Science & Astronomy
An animation shows the strange magnetic field of Uranus. The yellow arrow points toward the sun and the dark blue arrow represents the planet’s axis.
(Image: © NASA/Scientific Visualization Studio/Tom Bridgman)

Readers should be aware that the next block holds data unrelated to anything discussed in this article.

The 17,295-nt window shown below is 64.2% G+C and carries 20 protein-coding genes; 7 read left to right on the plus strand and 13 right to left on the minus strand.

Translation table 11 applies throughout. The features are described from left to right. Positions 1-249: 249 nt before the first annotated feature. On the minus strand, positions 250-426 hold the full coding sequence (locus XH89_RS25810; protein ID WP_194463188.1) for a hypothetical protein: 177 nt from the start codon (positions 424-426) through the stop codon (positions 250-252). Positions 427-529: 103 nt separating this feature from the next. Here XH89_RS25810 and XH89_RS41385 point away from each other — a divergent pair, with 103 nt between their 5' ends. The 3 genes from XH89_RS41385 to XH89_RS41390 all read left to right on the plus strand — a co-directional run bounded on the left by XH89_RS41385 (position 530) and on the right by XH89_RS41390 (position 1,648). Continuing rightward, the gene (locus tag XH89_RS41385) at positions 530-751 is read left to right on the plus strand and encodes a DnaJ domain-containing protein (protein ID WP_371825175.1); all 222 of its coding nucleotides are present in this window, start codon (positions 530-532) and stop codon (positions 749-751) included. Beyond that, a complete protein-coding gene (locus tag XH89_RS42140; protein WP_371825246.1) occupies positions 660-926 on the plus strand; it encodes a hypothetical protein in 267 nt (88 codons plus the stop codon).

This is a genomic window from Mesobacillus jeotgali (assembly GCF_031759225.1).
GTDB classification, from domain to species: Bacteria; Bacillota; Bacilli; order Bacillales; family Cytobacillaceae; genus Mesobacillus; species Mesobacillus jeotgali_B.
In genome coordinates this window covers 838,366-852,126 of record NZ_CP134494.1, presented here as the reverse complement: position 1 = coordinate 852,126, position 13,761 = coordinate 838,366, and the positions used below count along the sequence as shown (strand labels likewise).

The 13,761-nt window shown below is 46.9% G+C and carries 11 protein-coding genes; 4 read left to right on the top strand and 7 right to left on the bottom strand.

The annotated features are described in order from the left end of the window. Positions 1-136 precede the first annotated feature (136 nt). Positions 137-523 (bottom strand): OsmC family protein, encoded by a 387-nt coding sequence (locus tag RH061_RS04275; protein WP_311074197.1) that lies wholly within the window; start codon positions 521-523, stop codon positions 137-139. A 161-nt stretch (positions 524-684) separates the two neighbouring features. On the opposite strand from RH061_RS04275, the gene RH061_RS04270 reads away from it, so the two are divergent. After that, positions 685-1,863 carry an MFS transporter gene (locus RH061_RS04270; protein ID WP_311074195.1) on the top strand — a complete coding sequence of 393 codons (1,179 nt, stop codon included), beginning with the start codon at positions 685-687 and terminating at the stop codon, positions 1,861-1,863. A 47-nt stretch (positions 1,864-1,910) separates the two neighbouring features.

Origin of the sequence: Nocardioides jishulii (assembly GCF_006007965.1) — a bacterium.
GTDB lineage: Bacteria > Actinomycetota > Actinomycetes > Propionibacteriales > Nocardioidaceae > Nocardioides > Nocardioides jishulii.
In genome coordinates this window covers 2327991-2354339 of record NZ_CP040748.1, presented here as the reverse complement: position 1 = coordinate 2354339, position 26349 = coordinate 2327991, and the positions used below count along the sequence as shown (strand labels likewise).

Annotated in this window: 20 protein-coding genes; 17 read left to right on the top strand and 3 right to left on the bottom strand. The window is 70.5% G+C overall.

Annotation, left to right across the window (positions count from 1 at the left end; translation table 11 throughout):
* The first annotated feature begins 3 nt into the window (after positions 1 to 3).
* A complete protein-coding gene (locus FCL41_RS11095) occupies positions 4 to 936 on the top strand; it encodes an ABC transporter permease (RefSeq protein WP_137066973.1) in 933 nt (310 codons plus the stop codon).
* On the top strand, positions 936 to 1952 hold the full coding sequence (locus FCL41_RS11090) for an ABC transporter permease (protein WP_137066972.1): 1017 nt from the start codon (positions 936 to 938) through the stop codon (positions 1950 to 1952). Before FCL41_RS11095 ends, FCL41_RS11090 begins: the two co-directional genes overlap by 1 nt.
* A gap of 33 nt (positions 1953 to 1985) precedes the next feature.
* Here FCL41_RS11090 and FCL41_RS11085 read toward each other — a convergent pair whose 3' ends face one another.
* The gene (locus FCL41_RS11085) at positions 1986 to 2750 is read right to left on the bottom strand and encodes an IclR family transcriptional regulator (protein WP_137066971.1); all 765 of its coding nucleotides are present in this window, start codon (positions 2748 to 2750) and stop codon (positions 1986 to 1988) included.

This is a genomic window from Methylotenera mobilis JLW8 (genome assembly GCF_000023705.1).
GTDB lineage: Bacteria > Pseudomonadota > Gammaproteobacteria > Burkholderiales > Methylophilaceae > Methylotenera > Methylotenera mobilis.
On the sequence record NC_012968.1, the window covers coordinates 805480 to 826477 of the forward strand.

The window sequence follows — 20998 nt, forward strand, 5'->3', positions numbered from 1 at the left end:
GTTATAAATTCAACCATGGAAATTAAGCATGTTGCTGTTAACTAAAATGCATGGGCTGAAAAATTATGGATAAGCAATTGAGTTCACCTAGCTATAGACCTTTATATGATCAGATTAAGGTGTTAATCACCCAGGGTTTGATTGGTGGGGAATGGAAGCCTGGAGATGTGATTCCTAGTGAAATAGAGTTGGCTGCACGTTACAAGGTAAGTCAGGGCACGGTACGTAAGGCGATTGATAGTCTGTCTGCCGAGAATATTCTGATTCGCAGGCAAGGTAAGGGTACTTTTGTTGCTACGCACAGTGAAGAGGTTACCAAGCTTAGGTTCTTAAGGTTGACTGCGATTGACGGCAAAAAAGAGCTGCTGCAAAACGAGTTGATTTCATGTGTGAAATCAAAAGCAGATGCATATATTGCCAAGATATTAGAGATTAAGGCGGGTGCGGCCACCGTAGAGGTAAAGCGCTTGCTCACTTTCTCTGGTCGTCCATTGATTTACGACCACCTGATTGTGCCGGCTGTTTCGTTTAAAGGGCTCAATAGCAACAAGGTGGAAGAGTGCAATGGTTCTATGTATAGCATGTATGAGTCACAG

Buried inside data that NASA’s iconic Voyager 2 spacecraft gathered at Uranus more than 30 years ago is the signature of a massive bubble that may have stolen a blob of the planet’s gassy atmosphere.That’s according to scientists who analyzed archived Voyager 2 observations of the magnetic field around Uranus. These measurements had been studied before, but only using a relatively coarse view. In the new research, scientists instead looked at those measurements every two seconds. That detail showed what had previously been missed: an abrupt zigzag in the magnetic field readings that lasted just one minute of the spacecraft’s 45-hour journey past Uranus.The tiny wobble in the Voyager 2 data represents something much larger since the spacecraft was flying so fast. Specifically, the scientists behind the new research believe the zigzag marks a plasmoid, a type of structure that wasn’t understood particularly well at the time of the flyby in January 1986.Related: Photos of Uranus, the tilted giant planetBut by now, plasmoids have earned scientists’ respect. A plasmoid is a massive bubble of plasma, which is a soup of charged particles. Plasmoids can break off from the tip of the sleeve of magnetism surrounding a planet like a teardrop. Scientists have studied these structures at Earth and nearby planets, but never at Uranus or its neighbor Neptune, since Voyager 2 is the only spacecraft to date ever to visit those
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